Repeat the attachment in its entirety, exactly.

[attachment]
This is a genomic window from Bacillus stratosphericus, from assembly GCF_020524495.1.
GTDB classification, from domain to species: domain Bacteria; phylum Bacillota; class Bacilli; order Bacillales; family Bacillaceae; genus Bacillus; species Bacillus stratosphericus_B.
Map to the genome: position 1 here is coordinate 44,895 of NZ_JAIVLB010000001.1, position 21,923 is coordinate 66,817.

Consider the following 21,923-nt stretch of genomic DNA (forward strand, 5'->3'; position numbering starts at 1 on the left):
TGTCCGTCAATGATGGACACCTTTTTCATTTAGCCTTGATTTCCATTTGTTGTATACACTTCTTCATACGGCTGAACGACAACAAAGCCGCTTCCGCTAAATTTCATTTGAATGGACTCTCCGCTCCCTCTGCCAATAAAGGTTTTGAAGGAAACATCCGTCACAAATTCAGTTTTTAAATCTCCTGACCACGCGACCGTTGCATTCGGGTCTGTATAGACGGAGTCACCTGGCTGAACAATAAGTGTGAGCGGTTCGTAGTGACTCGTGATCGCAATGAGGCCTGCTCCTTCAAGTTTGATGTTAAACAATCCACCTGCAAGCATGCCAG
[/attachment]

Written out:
This is a genomic window from Bacillus stratosphericus, from assembly GCF_020524495.1.
GTDB classification, from domain to species: domain Bacteria; phylum Bacillota; class Bacilli; order Bacillales; family Bacillaceae; genus Bacillus; species Bacillus stratosphericus_B.
Map to the genome: position 1 here is coordinate 44,895 of NZ_JAIVLB010000001.1, position 21,923 is coordinate 66,817.

Consider the following 21,923-nt stretch of genomic DNA (forward strand, 5'->3'; position numbering starts at 1 on the left):
TGTCCGTCAATGATGGACACCTTTTTCATTTAGCCTTGATTTCCATTTGTTGTATACACTTCTTCATACGGCTGAACGACAACAAAGCCGCTTCCGCTAAATTTCATTTGAATGGACTCTCCGCTCCCTCTGCCAATAAAGGTTTTGAAGGAAACATCCGTCACAAATTCAGTTTTTAAATCTCCTGACCACGCGACCGTTGCATTCGGGTCTGTATAGACGGAGTCACCTGGCTGAACAATAAGTGTGAGCGGTTCGTAGTGACTCGTGATCGCAATGAGGCCTGCTCCTTCAAGTTTGATGTTAAACAATCCACCTGCAAGCATGCCAG